Rajni Kumar, who arrived in India at the age of 23 with a “big tin suitcase” and went on to pioneer several progressive features in Indian school education, passed away at the age of 99 on Thursday.
She was best known as the founder of Springdales schools and was awarded the Padma Shri in 2011, among other honours and awards.
Rajni Kumar was born in London in 1923 and was named Nancie Joyce Margaret Jones. During her time as a student at the London School of Economics, she met Yudister Kumar, a student from Punjab, and fell in love.
In her memoir, Against the Wind: A Life’s Journey, she wrote, “No doubt the greatest event in my life was leaving England, the country of my birth, to follow the stirrings of my heart and to make my home in this wondrous and fascinating country — India — with the man I loved.”
Yudister had returned to India and joined the left-wing movement of the Indian freedom struggle. In 1946, she decided to follow him and arrived in Bombay. She recalled the “precious possessions” she carried with her in her journey in her memoir. “It contained my collection of Western classical music records, my books, photographs and clothes, and a pile of Yudister’s letters written to me after his return to India explaining every possible detail of Punjabi life and culture. Little did I know that a year later I would lose them all with the communal riots arising from the partition of India and the looting that took place alongside,” she wrote.
“Little did she know that she was going to be a teacher or that she was going to be a tall figure in education. She was busy tending to my father, who was ill with tuberculosis at that time,” said Jyoti Bose, Kumar’s daughter and Director Springdales Schools.
Her first foray into the field of education was when, at the age of 25, she was invited to run a school for children of the Indian Army in Kasauli. After this, she was the principal of Salwan girls school in Delhi for a few years until she started Springdales school in her flat in East Patel Nagar in 1955 with 24 children and 3 teachers.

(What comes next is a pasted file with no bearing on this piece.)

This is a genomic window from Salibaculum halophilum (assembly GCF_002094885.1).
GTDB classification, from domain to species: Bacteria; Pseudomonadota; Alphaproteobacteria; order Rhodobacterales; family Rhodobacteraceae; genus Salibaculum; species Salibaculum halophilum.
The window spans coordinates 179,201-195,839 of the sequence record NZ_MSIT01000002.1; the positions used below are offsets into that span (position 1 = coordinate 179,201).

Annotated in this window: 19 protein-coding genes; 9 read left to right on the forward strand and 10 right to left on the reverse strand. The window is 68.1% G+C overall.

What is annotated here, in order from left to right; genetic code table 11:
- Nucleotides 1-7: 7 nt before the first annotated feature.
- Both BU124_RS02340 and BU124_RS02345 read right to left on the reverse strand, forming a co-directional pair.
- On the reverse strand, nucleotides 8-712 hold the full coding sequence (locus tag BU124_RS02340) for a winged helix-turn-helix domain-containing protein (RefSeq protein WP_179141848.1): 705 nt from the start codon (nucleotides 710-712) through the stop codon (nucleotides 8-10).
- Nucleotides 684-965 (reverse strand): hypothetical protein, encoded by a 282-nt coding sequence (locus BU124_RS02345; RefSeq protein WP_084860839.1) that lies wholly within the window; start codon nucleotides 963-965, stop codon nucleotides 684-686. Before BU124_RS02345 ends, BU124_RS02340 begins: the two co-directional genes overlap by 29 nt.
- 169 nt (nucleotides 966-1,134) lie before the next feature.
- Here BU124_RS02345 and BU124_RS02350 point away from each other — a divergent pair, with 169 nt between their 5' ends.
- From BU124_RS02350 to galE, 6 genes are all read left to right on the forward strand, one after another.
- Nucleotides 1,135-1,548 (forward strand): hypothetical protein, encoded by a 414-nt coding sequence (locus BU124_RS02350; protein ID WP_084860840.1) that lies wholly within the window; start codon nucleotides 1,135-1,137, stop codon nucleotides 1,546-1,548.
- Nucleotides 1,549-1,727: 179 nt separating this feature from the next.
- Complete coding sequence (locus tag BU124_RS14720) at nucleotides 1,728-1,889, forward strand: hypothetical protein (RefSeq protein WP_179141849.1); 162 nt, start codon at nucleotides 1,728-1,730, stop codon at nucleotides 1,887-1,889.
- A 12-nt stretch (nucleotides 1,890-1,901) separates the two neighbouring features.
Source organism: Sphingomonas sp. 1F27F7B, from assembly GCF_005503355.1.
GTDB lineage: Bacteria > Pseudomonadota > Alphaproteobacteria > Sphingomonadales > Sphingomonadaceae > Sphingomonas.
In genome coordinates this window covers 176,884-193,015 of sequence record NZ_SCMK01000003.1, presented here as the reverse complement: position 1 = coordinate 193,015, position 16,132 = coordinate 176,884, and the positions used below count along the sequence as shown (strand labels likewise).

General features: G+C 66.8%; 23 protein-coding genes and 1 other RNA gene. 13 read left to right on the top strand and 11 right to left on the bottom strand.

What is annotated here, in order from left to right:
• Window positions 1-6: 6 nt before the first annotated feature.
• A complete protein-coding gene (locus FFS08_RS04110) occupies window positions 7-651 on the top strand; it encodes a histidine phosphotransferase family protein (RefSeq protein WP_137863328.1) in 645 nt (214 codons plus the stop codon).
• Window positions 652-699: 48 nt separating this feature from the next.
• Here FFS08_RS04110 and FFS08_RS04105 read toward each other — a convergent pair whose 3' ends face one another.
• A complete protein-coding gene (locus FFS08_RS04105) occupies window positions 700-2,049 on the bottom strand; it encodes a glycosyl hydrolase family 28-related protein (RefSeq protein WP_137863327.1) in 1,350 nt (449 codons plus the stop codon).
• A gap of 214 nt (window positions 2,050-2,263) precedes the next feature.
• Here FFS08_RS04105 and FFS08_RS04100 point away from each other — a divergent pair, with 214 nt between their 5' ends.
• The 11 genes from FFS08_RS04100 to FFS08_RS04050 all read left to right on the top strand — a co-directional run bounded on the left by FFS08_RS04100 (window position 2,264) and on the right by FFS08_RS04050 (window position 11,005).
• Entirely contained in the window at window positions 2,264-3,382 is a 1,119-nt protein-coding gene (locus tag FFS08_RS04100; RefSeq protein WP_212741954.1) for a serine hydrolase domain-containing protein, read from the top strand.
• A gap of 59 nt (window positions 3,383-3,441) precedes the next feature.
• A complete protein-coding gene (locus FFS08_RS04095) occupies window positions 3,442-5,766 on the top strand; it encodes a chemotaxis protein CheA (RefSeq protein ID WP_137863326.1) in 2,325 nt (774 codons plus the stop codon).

“She was a pioneer in post-independence education, when private schools were mushrooming and government had a clamour for good schools. A lot of her ideas are ones put into practice by CBSE many years later. For example, the EWS scheme was made a part of the Right to Education Act in 2008, while she was admitting students from economically weaker sections in the 1970s. She was a pioneer in establishing ties with other nations, in founding the National Progressive Schools Conference, in the question of introducing community service in school education — things that are today commonplace in public education,” said Bose.
The school she founded grew and expanded into four schools – in Pusa Road, Dhaula Kuan, Jaipur and Dubai.
“She was far beyond her time. She came into the education field just after Partition when we had some standardised schools caught up in the colonial structure — they were either missionary schools or ‘indigenous’ schools. She brought in a completely new wave of learning. The whole idea was having holistic education with no exams, international connections, community development and so on. Foreign languages were taught — German, Russian, Spanish — as well as Hindi and Sanskrit, along with performing arts, indigenous culture, etc,” said Ameeta Wattal, former principal of Springdales School, Pusa Road.
“In 1978, she started the model of bringing in poor children and giving them uniform and clothes. When the RTE Act came into being in 2008, we were constantly used as a model for other schools on how to implement it. Because of the robust progressive programme in place, children whose parents were activists, researchers and scientists were rubbing shoulders with first generation learners,” she added.